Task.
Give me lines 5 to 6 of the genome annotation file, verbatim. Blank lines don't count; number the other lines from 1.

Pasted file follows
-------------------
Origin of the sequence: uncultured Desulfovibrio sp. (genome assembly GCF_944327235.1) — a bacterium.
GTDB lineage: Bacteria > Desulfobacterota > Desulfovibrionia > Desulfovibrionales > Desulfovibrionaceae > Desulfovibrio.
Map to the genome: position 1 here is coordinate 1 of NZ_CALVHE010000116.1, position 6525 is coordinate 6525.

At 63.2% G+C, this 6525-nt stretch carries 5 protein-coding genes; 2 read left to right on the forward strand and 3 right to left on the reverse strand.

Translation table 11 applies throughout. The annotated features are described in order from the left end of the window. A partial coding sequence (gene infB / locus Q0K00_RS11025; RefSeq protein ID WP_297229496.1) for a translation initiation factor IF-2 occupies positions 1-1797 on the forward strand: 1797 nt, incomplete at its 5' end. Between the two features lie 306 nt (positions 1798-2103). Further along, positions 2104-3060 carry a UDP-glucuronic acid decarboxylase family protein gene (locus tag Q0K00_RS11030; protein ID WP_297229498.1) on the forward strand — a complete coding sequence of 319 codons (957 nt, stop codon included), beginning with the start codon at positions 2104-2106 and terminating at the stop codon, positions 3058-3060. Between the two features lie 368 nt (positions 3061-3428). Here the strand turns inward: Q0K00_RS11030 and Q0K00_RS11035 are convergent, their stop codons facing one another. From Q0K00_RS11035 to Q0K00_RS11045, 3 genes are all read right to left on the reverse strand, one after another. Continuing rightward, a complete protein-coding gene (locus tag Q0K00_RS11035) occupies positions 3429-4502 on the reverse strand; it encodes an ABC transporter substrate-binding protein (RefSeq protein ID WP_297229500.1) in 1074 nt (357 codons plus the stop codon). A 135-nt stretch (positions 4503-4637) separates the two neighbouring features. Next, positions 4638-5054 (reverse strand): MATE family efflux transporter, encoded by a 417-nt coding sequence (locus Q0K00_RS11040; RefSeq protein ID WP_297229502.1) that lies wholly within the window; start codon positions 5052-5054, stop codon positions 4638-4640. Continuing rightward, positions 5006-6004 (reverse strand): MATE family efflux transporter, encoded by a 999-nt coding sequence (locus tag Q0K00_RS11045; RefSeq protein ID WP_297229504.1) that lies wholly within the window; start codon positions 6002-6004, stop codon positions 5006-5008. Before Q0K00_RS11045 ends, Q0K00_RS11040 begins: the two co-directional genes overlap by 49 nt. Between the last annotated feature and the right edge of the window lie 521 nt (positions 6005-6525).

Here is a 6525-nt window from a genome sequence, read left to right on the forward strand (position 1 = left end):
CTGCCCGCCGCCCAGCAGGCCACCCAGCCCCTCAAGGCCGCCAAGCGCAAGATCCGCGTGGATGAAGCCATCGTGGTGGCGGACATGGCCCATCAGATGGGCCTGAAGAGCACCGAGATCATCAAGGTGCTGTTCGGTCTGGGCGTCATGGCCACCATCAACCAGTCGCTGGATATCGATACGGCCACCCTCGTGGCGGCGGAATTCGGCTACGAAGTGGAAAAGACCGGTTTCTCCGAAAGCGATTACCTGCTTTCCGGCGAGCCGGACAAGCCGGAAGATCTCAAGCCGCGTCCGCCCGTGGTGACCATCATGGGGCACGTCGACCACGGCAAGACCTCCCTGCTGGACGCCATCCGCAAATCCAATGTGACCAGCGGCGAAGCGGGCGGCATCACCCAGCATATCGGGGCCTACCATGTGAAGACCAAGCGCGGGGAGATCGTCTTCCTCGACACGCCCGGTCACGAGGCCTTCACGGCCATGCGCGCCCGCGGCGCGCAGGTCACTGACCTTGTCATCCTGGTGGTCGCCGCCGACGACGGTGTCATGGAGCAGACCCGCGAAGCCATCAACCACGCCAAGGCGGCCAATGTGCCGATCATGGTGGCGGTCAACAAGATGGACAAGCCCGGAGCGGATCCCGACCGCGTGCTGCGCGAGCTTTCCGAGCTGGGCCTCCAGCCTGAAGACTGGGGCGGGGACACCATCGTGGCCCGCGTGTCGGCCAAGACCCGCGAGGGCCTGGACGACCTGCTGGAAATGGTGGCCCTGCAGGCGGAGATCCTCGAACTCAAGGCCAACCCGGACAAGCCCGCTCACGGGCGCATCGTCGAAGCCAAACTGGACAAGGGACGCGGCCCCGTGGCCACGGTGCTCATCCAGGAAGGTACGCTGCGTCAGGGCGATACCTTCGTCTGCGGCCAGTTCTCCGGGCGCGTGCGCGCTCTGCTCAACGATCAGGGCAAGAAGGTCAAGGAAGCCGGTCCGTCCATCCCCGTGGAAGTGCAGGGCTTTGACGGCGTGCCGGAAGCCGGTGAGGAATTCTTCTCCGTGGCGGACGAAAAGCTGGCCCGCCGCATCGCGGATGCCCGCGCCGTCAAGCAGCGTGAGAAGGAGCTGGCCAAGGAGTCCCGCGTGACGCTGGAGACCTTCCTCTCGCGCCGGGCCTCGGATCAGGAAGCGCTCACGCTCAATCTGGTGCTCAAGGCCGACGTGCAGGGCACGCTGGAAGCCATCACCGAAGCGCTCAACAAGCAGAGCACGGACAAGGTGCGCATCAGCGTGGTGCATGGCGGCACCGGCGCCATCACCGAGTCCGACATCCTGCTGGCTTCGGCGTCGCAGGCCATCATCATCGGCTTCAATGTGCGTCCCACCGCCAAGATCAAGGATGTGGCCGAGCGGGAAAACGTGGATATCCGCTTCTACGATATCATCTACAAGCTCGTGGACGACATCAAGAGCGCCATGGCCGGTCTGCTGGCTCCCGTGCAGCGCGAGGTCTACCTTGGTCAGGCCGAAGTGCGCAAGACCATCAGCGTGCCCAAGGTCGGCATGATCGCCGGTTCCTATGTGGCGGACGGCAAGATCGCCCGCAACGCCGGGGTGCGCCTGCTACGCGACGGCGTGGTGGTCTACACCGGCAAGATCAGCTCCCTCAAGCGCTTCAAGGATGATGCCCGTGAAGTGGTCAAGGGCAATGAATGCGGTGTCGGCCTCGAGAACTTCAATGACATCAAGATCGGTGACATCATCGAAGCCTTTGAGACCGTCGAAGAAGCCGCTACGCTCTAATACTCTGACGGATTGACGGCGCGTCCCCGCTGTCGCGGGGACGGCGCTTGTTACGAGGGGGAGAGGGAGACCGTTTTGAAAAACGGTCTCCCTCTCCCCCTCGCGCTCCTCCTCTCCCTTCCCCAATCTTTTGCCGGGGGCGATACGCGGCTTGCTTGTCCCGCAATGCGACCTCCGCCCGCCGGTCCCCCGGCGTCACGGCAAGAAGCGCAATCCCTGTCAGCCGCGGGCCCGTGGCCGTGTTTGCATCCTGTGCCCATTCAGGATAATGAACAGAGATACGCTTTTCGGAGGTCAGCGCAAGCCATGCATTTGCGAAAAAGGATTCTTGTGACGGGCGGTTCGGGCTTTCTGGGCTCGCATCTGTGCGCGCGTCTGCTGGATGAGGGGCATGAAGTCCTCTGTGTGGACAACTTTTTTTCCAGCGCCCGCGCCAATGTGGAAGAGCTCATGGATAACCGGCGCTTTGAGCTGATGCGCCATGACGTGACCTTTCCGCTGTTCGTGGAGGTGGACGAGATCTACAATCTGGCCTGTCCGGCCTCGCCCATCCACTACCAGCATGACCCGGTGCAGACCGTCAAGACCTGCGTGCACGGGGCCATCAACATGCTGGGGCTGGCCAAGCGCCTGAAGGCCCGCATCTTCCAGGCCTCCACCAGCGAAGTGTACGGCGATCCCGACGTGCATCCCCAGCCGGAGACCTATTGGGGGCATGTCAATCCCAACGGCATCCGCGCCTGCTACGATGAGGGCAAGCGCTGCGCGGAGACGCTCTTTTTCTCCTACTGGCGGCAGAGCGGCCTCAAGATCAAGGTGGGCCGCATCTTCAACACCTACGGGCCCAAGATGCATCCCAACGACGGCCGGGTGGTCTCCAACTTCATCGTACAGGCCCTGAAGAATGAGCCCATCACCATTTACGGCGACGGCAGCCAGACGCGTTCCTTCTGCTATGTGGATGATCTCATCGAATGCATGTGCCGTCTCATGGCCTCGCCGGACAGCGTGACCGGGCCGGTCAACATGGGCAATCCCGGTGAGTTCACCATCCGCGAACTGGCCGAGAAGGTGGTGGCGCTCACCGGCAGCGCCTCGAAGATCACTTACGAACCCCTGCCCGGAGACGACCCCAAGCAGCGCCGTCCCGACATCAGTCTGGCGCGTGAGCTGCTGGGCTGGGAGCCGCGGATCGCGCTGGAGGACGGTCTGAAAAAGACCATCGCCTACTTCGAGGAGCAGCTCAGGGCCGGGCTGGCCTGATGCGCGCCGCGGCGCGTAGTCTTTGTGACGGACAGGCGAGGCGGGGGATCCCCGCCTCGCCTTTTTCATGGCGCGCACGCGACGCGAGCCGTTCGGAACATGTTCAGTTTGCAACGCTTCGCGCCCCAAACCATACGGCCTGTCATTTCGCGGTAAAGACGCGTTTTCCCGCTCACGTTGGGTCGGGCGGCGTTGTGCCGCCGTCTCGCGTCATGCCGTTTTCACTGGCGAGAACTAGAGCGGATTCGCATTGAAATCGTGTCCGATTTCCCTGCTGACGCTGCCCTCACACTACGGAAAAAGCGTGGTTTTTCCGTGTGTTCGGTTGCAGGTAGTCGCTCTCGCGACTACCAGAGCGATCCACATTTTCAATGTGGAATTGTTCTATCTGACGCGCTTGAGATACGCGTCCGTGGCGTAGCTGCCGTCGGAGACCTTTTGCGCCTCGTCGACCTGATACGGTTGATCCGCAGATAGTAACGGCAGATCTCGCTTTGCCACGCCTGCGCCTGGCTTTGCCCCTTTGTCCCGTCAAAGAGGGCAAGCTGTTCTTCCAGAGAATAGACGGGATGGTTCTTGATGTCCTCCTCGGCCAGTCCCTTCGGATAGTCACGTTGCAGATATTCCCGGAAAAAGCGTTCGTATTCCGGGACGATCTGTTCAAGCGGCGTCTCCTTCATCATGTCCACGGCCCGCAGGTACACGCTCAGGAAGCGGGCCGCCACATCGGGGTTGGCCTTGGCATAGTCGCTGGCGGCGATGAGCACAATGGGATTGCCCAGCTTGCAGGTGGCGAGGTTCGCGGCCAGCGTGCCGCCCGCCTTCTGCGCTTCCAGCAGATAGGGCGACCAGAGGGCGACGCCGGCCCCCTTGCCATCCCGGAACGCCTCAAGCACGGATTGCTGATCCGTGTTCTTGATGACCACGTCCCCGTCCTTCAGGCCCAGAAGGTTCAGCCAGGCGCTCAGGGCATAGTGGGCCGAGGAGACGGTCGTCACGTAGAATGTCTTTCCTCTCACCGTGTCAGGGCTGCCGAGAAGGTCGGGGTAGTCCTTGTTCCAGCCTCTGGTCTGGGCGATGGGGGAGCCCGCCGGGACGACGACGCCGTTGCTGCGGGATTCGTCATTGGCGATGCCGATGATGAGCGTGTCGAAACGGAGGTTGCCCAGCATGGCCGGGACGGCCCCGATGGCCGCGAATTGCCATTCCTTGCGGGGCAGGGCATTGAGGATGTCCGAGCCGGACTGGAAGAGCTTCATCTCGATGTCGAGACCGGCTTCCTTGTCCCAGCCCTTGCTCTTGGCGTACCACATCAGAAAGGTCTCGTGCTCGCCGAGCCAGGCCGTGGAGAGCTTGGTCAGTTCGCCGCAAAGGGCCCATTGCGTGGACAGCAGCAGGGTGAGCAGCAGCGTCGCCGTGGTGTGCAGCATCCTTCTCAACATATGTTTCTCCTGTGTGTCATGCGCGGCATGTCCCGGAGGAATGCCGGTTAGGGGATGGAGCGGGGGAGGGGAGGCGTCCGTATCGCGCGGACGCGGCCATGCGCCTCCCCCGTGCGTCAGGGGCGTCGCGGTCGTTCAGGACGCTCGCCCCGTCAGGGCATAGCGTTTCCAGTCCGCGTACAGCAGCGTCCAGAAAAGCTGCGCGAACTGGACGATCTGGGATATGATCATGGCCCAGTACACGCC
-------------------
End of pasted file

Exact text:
Translation table 11 applies throughout. The annotated features are described in order from the left end of the window. A partial coding sequence (gene infB / locus Q0K00_RS11025; RefSeq protein ID WP_297229496.1) for a translation initiation factor IF-2 occupies positions 1-1797 on the forward strand: 1797 nt, incomplete at its 5' end. Between the two features lie 306 nt (positions 1798-2103). Further along, positions 2104-3060 carry a UDP-glucuronic acid decarboxylase family protein gene (locus tag Q0K00_RS11030; protein ID WP_297229498.1) on the forward strand — a complete coding sequence of 319 codons (957 nt, stop codon included), beginning with the start codon at positions 2104-2106 and terminating at the stop codon, positions 3058-3060. Between the two features lie 368 nt (positions 3061-3428). Here the strand turns inward: Q0K00_RS11030 and Q0K00_RS11035 are convergent, their stop codons facing one another. From Q0K00_RS11035 to Q0K00_RS11045, 3 genes are all read right to left on the reverse strand, one after another. Continuing rightward, a complete protein-coding gene (locus tag Q0K00_RS11035) occupies positions 3429-4502 on the reverse strand; it encodes an ABC transporter substrate-binding protein (RefSeq protein ID WP_297229500.1) in 1074 nt (357 codons plus the stop codon). A 135-nt stretch (positions 4503-4637) separates the two neighbouring features. Next, positions 4638-5054 (reverse strand): MATE family efflux transporter, encoded by a 417-nt coding sequence (locus Q0K00_RS11040; RefSeq protein ID WP_297229502.1) that lies wholly within the window; start codon positions 5052-5054, stop codon positions 4638-4640. Continuing rightward, positions 5006-6004 (reverse strand): MATE family efflux transporter, encoded by a 999-nt coding sequence (locus tag Q0K00_RS11045; RefSeq protein ID WP_297229504.1) that lies wholly within the window; start codon positions 6002-6004, stop codon positions 5006-5008. Before Q0K00_RS11045 ends, Q0K00_RS11040 begins: the two co-directional genes overlap by 49 nt. Between the last annotated feature and the right edge of the window lie 521 nt (positions 6005-6525).

Here is a 6525-nt window from a genome sequence, read left to right on the forward strand (position 1 = left end):